Journal of NeuroVirology

, Volume 23, Issue 1, pp 158–159 | Cite as

Adult-onset opsoclonus-myoclonus syndrome due to West Nile Virus treated with intravenous immunoglobulin

  • Julien Hébert
  • David Armstrong
  • Nick Daneman
  • Jennifer Deborah Jain
  • James PerryEmail author
Case Report


A 63-year-old female with no significant past medical history was presented with a 5-day history of progressive opsoclonus-myoclonus, headaches, and fevers. Her workup was significant only for positive West-Nile Virus serum serologies. She received a 2-day course of intravenous immunoglobulin (IvIG). At an 8-week follow up, she had a complete neurological remission. Adult-onset opsoclonus-myoclonus syndrome is a rare condition for which paraneoplastic and infectious causes have been attributed. To our knowledge, this is the first case reported of opsoclonus-myoclonus secondary to West-Nile Virus treated with intravenous immunoglobulin monotherapy.


Opsoclonus-myoclonus syndrome West Nile virus 



The authors would like to thank the patient for her collaboration with the publication of this case report.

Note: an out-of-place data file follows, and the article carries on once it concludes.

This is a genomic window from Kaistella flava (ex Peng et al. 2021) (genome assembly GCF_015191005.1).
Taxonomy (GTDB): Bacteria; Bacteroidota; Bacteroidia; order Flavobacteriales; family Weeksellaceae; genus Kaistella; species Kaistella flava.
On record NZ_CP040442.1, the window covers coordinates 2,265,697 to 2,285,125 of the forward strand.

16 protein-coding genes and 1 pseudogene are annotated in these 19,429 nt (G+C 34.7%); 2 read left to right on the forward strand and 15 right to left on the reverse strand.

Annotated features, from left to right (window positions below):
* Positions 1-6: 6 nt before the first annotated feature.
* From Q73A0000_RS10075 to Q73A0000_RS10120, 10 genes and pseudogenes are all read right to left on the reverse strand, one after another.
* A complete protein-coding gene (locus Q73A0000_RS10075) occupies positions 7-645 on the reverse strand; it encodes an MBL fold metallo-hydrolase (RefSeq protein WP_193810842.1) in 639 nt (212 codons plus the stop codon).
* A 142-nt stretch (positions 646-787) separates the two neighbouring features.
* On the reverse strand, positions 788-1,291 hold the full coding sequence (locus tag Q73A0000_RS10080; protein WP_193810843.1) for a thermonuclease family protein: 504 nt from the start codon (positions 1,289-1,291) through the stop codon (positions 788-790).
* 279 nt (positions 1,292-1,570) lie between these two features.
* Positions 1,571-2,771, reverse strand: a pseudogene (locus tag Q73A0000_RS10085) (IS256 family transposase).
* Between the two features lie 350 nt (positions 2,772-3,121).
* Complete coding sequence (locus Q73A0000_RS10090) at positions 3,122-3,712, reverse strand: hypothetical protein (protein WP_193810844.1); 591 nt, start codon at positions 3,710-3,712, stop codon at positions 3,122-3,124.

Compliance with ethical standards

Financial Disclosure/Conflict of Interest concerning the research related to the manuscript

The authors declare that they have no conflict of interest.

Authors Roles

Julien Hébert: Writing of the first draft

David Armstrong: Production of videos

Nick Daneman: Review and critique of manuscript

Jennifer Jain: Review and critique of manuscript

James Perry: Review and critique of manuscript

Supplementary material

Video 1

The first part of the video shows the clinical findings of this patient at presentation. Significant opsoclonus is first demonstrated in all directions of gaze. Myoclonus of the hands and mouth can be observed. In the second part of the video, we can appreciate that the patient has achieved a full neurological recovery. Standing up from a chair, tandem gait, and extra-ocular movements are normal. (MPG 44386 kb)


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Copyright information

© Journal of NeuroVirology, Inc. 2016

Authors and Affiliations

  • Julien Hébert
    • 1
  • David Armstrong
    • 2
  • Nick Daneman
    • 3
    • 4
  • Jennifer Deborah Jain
    • 5
  • James Perry
    • 5
    Email author
  1. 1.Division of NeurologyUniversity of TorontoTorontoCanada
  2. 2.Faculty of MedicineUniversity of TorontoTorontoCanada
  3. 3.Division of Infectious DiseasesSunnybrook Health Sciences CenterTorontoCanada
  4. 4.Institute of Health Policy, Management and EvaluationUniversity of TorontoTorontoCanada
  5. 5.Division of NeurologySunnybrook Health Sciences CenterTorontoCanada

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